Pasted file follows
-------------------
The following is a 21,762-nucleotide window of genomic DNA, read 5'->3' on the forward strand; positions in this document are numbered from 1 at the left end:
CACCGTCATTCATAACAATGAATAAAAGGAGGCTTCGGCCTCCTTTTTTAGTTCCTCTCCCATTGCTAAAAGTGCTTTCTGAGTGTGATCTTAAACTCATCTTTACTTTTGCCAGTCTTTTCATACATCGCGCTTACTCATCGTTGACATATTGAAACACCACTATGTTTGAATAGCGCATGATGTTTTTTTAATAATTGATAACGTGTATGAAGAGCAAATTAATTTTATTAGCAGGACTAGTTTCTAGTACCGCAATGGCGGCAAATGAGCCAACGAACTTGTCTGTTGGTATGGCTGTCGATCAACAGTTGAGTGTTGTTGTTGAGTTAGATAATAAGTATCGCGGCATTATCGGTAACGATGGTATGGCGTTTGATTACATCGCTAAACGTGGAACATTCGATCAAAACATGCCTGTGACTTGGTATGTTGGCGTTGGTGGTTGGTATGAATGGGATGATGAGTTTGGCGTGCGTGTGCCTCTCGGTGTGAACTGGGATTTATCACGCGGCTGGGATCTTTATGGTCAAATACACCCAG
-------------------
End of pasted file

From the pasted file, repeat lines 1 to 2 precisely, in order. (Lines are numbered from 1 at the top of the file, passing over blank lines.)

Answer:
The following is a 21,762-nucleotide window of genomic DNA, read 5'->3' on the forward strand; positions in this document are numbered from 1 at the left end:
CACCGTCATTCATAACAATGAATAAAAGGAGGCTTCGGCCTCCTTTTTTAGTTCCTCTCCCATTGCTAAAAGTGCTTTCTGAGTGTGATCTTAAACTCATCTTTACTTTTGCCAGTCTTTTCATACATCGCGCTTACTCATCGTTGACATATTGAAACACCACTATGTTTGAATAGCGCATGATGTTTTTTTAATAATTGATAACGTGTATGAAGAGCAAATTAATTTTATTAGCAGGACTAGTTTCTAGTACCGCAATGGCGGCAAATGAGCCAACGAACTTGTCTGTTGGTATGGCTGTCGATCAACAGTTGAGTGTTGTTGTTGAGTTAGATAATAAGTATCGCGGCATTATCGGTAACGATGGTATGGCGTTTGATTACATCGCTAAACGTGGAACATTCGATCAAAACATGCCTGTGACTTGGTATGTTGGCGTTGGTGGTTGGTATGAATGGGATGATGAGTTTGGCGTGCGTGTGCCTCTCGGTGTGAACTGGGATTTATCACGCGGCTGGGATCTTTATGGTCAAATACACCCAG